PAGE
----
Natural disasters are lurking behind every corner — and they’re just waiting to catch you by surprise. By observing a few simple emergency shut-off procedures, you can help protect you and your family during a natural disaster.
One would hope we’re beyond Colorado’s tornado season, but the freezing snowstorms of winter will quickly be upon us. When Mother Nature makes her wrath known, you need to be prepared. What do you need to know? What should you do? First and foremost, Applewood Plumbing Heating & Electric recommends you know how, when and why to use your water shutoff and power supplies.
Maybe you don’t have a natural disaster to deal with, but there’s a very real possibility you could have a downed power line or a broken sewer line to your home. Those two disasters, while not the scope of Mother Nature’s full capacity, can still have devastating effects on your home and safety. Simply knowing how to shut off the water or power can save you thousands in home service repairs.
Don’t wait until you have a home emergency to try and find your shut-off valves.
Emergency Water Shut-Off Procedures
We suggest you conduct a visual inspection for leaks in your various plumbing systems, especially as temperatures drop. Also, check your water supply lines by turning water faucets on and off. If the cold water stops running, runs very slowly after a few seconds, or is dirty, you most likely have a leak. Unfortunately, the leak is obvious, such as a sewer main break or broken pipe from freezing temperatures.
In that event, you’ll want to shut off your main water supply. There are two basic means:
- Turn off the water where it enters the house…in many homes, there’s a valve just below your main outdoor faucet;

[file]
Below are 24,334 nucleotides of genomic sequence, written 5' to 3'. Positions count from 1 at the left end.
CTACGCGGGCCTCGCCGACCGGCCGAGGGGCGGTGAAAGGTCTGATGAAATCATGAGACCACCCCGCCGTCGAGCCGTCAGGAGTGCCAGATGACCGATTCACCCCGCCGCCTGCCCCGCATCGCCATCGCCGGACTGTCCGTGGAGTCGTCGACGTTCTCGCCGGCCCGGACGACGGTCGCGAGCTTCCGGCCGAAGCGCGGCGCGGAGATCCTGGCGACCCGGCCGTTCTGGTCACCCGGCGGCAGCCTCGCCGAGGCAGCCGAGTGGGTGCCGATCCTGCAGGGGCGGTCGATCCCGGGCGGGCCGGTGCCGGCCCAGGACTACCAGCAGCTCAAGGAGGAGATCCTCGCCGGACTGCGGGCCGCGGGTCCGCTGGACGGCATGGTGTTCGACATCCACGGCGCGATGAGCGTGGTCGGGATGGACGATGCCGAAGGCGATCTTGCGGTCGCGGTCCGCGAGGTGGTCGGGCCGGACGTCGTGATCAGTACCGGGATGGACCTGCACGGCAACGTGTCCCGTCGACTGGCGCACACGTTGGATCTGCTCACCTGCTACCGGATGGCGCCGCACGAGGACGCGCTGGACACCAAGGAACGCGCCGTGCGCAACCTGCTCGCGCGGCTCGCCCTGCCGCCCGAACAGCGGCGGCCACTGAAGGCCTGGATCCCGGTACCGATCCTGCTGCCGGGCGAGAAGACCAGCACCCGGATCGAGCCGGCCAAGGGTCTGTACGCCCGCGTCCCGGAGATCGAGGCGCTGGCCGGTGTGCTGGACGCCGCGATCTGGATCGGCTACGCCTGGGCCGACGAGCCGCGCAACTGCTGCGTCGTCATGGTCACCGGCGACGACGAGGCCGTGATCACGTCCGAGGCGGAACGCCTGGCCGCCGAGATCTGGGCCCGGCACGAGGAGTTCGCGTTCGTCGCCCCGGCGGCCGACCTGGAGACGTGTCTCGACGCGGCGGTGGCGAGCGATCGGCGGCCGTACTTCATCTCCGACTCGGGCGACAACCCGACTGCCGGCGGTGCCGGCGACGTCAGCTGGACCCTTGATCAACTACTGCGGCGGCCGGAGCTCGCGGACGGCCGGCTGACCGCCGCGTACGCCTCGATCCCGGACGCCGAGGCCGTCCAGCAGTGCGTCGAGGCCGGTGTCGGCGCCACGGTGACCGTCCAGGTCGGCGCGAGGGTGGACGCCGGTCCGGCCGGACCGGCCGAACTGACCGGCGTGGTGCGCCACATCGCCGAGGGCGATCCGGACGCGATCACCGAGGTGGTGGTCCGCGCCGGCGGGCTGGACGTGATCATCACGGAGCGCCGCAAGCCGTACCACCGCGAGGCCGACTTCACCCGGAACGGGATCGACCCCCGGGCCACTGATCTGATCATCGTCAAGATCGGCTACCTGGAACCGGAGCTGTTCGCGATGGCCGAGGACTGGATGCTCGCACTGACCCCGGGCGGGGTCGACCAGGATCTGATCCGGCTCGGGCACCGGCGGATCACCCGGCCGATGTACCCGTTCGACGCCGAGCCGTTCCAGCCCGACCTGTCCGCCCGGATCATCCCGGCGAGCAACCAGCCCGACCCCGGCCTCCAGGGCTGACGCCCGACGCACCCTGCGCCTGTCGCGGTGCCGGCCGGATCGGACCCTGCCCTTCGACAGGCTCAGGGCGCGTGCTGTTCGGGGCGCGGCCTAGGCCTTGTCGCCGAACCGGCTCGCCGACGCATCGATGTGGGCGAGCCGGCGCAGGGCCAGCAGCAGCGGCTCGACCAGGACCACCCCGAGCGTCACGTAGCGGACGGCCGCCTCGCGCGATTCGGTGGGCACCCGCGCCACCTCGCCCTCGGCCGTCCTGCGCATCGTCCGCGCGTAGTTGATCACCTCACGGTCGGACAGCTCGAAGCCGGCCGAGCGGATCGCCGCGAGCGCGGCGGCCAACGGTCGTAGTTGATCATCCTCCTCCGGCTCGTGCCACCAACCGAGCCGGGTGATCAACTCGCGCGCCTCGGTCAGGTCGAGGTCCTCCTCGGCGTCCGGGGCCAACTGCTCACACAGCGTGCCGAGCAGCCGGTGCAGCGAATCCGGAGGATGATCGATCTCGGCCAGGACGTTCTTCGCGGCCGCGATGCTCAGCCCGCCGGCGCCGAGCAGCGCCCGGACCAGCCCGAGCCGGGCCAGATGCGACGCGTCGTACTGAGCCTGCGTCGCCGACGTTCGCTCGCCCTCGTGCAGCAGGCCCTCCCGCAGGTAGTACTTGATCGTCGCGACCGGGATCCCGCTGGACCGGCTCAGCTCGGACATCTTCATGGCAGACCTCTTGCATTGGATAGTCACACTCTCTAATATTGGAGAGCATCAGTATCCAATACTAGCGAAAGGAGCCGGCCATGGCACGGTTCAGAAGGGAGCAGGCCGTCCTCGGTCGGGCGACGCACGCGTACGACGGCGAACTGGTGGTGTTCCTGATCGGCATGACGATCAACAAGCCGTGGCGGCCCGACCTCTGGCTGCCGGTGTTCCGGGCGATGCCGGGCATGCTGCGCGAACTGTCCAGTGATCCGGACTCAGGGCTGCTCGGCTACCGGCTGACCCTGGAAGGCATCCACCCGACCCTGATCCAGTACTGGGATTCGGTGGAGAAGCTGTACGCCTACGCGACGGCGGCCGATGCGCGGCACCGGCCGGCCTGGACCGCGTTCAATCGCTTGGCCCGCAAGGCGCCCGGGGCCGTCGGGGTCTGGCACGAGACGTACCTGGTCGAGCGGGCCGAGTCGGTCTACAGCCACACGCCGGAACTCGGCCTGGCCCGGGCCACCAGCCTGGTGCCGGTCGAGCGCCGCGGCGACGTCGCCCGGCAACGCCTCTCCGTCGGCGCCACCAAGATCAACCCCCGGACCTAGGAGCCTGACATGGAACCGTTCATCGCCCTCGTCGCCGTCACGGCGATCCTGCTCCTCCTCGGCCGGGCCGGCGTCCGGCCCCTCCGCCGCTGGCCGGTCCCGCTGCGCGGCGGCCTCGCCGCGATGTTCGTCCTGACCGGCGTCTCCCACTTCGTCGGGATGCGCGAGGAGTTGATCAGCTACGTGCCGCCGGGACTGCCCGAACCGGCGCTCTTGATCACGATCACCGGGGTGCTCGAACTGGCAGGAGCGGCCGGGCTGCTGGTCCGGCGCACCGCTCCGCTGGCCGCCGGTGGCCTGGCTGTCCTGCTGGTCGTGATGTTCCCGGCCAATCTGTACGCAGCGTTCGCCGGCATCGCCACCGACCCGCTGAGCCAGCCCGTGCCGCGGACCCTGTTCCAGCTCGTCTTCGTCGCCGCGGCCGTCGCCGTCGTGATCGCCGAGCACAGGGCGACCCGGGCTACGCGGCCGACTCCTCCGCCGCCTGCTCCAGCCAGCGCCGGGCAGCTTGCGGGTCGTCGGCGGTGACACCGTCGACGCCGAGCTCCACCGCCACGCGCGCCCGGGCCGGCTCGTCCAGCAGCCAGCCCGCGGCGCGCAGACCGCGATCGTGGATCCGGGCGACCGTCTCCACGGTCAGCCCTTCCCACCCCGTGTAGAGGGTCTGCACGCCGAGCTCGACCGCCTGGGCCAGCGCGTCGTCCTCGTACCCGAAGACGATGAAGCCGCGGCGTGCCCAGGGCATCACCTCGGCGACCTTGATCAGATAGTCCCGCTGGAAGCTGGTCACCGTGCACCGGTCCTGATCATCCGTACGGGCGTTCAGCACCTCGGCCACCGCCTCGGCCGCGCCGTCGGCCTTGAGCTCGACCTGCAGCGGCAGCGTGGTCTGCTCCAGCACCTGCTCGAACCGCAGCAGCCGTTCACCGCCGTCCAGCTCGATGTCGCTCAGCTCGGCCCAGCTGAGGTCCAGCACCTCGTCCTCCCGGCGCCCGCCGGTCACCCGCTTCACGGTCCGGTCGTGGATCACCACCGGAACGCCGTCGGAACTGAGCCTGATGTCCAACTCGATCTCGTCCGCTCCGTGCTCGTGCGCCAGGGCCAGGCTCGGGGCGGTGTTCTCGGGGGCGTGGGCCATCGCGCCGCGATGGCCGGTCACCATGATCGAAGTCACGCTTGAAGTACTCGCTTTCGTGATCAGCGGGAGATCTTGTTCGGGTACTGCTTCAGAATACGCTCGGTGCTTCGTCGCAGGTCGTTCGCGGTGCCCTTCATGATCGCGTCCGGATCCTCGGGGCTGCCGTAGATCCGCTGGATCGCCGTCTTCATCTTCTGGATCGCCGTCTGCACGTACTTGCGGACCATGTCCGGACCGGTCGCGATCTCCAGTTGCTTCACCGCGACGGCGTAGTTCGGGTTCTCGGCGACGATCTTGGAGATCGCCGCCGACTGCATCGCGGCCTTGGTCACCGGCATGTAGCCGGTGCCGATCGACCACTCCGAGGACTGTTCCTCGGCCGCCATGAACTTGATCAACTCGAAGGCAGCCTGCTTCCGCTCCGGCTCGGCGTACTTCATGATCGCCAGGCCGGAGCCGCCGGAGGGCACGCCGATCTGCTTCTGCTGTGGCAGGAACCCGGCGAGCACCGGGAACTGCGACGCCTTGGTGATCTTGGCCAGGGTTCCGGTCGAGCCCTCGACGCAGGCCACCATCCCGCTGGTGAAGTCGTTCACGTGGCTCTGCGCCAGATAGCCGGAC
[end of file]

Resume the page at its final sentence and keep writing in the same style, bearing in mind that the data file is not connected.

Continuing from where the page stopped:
- Or, you can shut down your water supply by turning the valve attached to your water meter.
Water valves either have round or lever-type handles. With a lever, you only have to make a one-quarter turn to shut off your water. Round handles are typically harder to turn, so you may have to give it a few tries. To turn off your water, turn the handle clockwise. And if you don’t have a main water shut off, you should have one installed.
Power Shut-Off Procedures
As was the case in the microburst that ran through the area a couple summers ago, several homes lost power. In the immediate aftermath of a major disaster, do not turn lights on or off or use matches if you have gas heat! Many home fires are ignited in the aftermath of storms like these. Instead, use flashlights to check for gas leaks to prevent an explosion or fire. If you do hear or smell a leak, shut off your gas valve and immediately open your doors and windows to vent the accumulated gas. Most importantly, get out of the house. You do not want to be near a gas leak. Leave it to professionals to fix the problem. Know where your breaker box is located. Some are located in the basement, others on the outside of the home. In either case, you should have your breakers marked, especially the “main” breaker. Some older homes have fuses. Again, the main fuse should be marked for easy removal. On breaker boxes, turn off the small breakers first, then the “main” breaker. Never remove the metal cover as this is added protection from sparks, shorts, etc.
On every service call, Applewood will provide visible orange Valve tags to identify your shut-off valves. This simple act can save time and chaos in the middle of a disaster, not matter how big or small it is. Speed and efficiency are key in getting sources to water or power shut off in an emergency.
After an emergency it is best to have professionals return your home to working order. Call the professionals at Applewood today for assistance in re-lighting pilot lights, repairing leaks and opening shut-off valves. Applewood is open 6am to 10pm 7 days a week to serve you at your convenience with NO overtime charges.